Public Safety Act of 2016
In 2014, Governor Haslam established a Task Force on Sentencing and Recidivism as part of the administration’s overall effort to reduce crime and improve public safety. The task force included stakeholders from across Tennessee and produced a report last year detailing recommendations to reduce crime and address the growth of the prison and jail population. Many of these recommendations were included in the recently announced multi-year public safety action plan developed by the Governor’s Public Safety Subcabinet. The Public Safety Act of 2016 seeks to codify several of these action steps.
Why are these changes to Tennessee’s public safety laws needed?
The Governor’s Public Safety Subcabinet has identified key areas that are driving Tennessee’s violent crime rate, and this legislation would establish mandatory minimum sentences for those convicted of three or more charges of these most serious offenses as well as taking additional steps to protect victims of domestic violence. Furthermore, of the 12,588 people entering state prison last year, 5,061 – or 40 percent – were probationers or parolees sent to prison because they violated supervision conditions. The bill would retool community supervision to reduce the number of people returning to prison for probation and parole violations when noncompliance doesn’t rise to the level of a new criminal offense.
What are the key components of the bill?
Addressing Domestic Violence
This legislation would allow a law enforcement officer, with the consent of the victim, to seek an order of protection on behalf of a domestic abuse victim. Additionally, if a law enforcement officer makes an arrest for a crime involving domestic abuse, then an automatic order of protection would be issued when there is probable cause to believe that the alleged assailant used or attempted to use deadly force against a domestic violence victim. A hearing would be held within 15 days of the automatic order of protection being issued.
A third and subsequent domestic violence conviction would become a Class E felony under this legislation. Third and subsequent domestic violence convictions are currently a misdemeanor. This proposed change would maintain the current minimum 90-day sentence for a domestic violence conviction.
Smart Changes in Sentencing
The Act would change the felony thresholds for property theft for a Class A misdemeanor, Class E felony and a Class D felony.
- Class A Misdemeanor: Current $500, Proposed $1000
- Class E Felony: Current $500-$1000, Proposed $1000 to $2500
- Class D Felony: Current $1000 to $10,000, Proposed $2500 to $10000
The legislation would also set the mandatory minimum period of incarceration to 85% for third and subsequent convictions for aggravated burglary, especially aggravated burglary, and Class A, B, and C felonies for the sale, manufacture, and distribution of controlled substances.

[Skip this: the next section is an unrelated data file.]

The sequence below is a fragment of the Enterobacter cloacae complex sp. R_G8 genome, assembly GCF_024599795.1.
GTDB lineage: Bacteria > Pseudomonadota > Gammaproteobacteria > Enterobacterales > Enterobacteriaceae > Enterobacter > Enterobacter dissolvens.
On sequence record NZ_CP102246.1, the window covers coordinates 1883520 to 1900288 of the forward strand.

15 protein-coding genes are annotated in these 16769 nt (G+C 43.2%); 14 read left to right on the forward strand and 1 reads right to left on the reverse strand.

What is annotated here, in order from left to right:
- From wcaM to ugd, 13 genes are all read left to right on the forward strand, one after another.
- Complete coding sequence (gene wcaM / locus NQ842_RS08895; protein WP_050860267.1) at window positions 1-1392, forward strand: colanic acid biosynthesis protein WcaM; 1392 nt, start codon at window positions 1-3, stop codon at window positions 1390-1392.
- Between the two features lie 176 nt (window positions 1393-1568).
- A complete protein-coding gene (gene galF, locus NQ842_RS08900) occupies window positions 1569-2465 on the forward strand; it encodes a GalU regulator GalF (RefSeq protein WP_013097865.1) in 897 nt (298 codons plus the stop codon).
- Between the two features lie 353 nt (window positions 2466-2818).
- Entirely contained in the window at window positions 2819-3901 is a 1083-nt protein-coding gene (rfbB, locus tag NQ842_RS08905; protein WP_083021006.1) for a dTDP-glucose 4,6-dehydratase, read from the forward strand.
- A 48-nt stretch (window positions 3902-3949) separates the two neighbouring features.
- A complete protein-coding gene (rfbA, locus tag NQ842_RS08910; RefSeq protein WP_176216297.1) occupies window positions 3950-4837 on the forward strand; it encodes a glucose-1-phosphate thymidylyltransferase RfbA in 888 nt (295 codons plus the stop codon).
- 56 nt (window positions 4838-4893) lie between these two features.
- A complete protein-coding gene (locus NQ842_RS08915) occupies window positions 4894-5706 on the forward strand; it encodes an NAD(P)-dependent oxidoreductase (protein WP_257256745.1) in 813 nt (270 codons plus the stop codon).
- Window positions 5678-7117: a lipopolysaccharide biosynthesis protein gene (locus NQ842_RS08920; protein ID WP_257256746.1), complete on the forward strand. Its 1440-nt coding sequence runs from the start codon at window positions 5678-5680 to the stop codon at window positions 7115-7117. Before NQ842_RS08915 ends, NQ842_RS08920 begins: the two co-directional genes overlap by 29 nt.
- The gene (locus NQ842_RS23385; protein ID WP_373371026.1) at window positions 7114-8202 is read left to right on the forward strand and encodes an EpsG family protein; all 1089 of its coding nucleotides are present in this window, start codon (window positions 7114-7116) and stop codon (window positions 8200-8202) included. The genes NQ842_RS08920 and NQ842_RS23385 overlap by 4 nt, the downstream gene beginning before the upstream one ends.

Ensuring Offenders are Properly Evaluated
This legislation would make a “validated risk and needs assessment,” designed by the Department of Correction, part of an offender’s presentence report and an item the judge must consider when sentencing a defendant. The legislation would require the department to conduct an updated validated risk and needs assessment at least annually for each offender under the department’s supervision.
Instituting Swift, Certain and Proportionate Sanctions
Sending offenders back to prison for violating supervision conditions when the violation is not a new criminal offense—particularly for non-compliant behavior such as missing appointments—is an expensive and ineffective means of addressing offender misconduct. Moreover, spending time in jail or prison can increase the risk of future offending, rather than decrease it.
The use of swift, certain and proportionate responses to non-criminal rule-breaking is a key component of an effective strategy to change behavior. The use of both sanctions for non-compliance and positive reinforcements for compliance has been shown to be a powerful tool in successful supervision, supporting positive behavior change and reducing recidivism.
This legislation would authorize the department to utilize a robust, structured matrix of both sanctions and incentives to facilitate compliance with the conditions of supervision by the more than 71,000 state probationers and parolees. Non-compliant behavior would result in the imposition of a proportionate sanction as a mechanism to return the probationer or parolee to compliance with supervision conditions. Sanctions would include, for instance, drug testing and rehabilitative interventions.
The use of graduated sanctions would be included as a condition of probation by the court with jurisdiction over the case. The sanctions system would also apply to persons released on parole.